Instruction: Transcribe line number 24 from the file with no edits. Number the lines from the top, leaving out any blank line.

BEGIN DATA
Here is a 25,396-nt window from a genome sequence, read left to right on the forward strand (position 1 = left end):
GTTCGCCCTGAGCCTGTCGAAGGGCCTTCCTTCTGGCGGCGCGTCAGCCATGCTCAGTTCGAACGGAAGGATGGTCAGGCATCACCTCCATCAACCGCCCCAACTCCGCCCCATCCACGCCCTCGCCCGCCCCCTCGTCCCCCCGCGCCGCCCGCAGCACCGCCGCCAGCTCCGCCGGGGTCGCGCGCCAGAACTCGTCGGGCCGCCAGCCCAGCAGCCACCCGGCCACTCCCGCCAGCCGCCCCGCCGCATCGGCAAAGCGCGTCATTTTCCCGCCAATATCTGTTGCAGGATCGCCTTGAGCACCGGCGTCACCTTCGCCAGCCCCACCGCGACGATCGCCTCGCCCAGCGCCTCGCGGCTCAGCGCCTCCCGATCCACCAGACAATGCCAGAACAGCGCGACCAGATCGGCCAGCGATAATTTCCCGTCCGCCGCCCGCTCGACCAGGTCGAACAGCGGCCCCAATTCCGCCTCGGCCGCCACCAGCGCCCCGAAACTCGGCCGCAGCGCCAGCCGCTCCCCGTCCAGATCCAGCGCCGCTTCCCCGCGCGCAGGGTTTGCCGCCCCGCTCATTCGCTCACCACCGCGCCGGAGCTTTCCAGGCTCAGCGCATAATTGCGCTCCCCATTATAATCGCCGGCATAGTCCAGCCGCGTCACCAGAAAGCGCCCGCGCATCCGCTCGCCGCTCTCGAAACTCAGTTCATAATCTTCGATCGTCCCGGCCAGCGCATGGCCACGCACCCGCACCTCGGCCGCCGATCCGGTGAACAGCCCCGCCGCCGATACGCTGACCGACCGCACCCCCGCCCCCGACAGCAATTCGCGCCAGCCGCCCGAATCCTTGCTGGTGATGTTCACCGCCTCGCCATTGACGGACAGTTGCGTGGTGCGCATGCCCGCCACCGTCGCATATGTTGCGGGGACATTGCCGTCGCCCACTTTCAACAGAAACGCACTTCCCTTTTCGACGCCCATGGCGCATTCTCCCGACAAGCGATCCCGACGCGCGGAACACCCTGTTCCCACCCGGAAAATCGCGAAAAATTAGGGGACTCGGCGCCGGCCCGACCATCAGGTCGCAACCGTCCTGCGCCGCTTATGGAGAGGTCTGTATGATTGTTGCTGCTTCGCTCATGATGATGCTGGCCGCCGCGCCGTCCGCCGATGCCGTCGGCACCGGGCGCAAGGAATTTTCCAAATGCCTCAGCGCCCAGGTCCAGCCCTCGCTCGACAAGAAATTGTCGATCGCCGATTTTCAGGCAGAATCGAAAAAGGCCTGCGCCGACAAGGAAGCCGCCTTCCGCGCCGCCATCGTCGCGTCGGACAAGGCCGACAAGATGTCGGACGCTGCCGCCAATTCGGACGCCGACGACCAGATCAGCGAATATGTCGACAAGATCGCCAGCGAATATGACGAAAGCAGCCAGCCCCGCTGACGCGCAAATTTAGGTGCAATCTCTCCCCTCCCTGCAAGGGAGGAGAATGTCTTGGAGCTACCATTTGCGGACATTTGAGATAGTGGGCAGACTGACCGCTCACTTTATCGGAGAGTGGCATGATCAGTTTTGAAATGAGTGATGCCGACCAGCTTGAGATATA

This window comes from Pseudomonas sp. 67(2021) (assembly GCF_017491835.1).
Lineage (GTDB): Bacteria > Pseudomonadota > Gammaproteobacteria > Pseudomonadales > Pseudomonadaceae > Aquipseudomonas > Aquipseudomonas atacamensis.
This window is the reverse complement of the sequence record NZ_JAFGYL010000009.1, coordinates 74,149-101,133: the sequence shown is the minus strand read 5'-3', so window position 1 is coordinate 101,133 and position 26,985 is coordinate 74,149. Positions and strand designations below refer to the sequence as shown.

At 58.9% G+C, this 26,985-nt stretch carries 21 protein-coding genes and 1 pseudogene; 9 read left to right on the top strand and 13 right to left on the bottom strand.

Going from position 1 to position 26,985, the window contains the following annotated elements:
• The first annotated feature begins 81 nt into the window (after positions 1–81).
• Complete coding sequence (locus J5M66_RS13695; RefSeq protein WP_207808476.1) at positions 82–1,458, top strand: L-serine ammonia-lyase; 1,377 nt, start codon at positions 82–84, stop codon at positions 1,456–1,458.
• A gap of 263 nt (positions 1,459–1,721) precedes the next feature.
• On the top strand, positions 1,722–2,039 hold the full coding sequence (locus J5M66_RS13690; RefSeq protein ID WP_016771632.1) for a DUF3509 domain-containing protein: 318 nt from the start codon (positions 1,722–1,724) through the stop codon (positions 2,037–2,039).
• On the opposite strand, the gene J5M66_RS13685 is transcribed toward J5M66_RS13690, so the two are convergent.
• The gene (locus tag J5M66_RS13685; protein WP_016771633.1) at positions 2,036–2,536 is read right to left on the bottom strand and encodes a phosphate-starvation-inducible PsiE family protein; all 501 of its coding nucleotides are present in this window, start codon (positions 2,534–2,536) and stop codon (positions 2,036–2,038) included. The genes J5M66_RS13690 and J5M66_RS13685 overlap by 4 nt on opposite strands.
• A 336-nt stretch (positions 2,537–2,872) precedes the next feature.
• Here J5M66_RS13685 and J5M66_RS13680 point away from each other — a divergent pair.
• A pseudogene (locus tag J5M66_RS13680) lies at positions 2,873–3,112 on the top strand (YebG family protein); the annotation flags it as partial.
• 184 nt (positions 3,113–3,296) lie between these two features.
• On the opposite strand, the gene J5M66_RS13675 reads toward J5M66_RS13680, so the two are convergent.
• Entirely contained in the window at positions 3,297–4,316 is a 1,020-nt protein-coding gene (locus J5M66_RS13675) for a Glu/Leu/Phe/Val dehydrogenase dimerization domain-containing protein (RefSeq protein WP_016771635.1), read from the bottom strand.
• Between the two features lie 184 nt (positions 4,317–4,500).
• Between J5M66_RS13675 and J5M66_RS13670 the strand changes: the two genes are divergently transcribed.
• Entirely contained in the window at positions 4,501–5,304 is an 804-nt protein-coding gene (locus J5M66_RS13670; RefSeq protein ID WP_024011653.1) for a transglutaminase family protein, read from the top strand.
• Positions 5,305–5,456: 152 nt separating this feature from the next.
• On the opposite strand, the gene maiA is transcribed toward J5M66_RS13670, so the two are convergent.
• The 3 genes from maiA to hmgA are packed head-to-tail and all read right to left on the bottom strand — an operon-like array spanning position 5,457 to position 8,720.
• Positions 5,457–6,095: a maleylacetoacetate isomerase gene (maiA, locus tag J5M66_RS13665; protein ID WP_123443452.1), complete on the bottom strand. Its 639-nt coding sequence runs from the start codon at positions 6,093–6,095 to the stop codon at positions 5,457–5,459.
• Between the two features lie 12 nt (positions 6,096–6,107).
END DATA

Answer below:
• On the opposite strand, the gene maiA is transcribed toward J5M66_RS13670, so the two are convergent.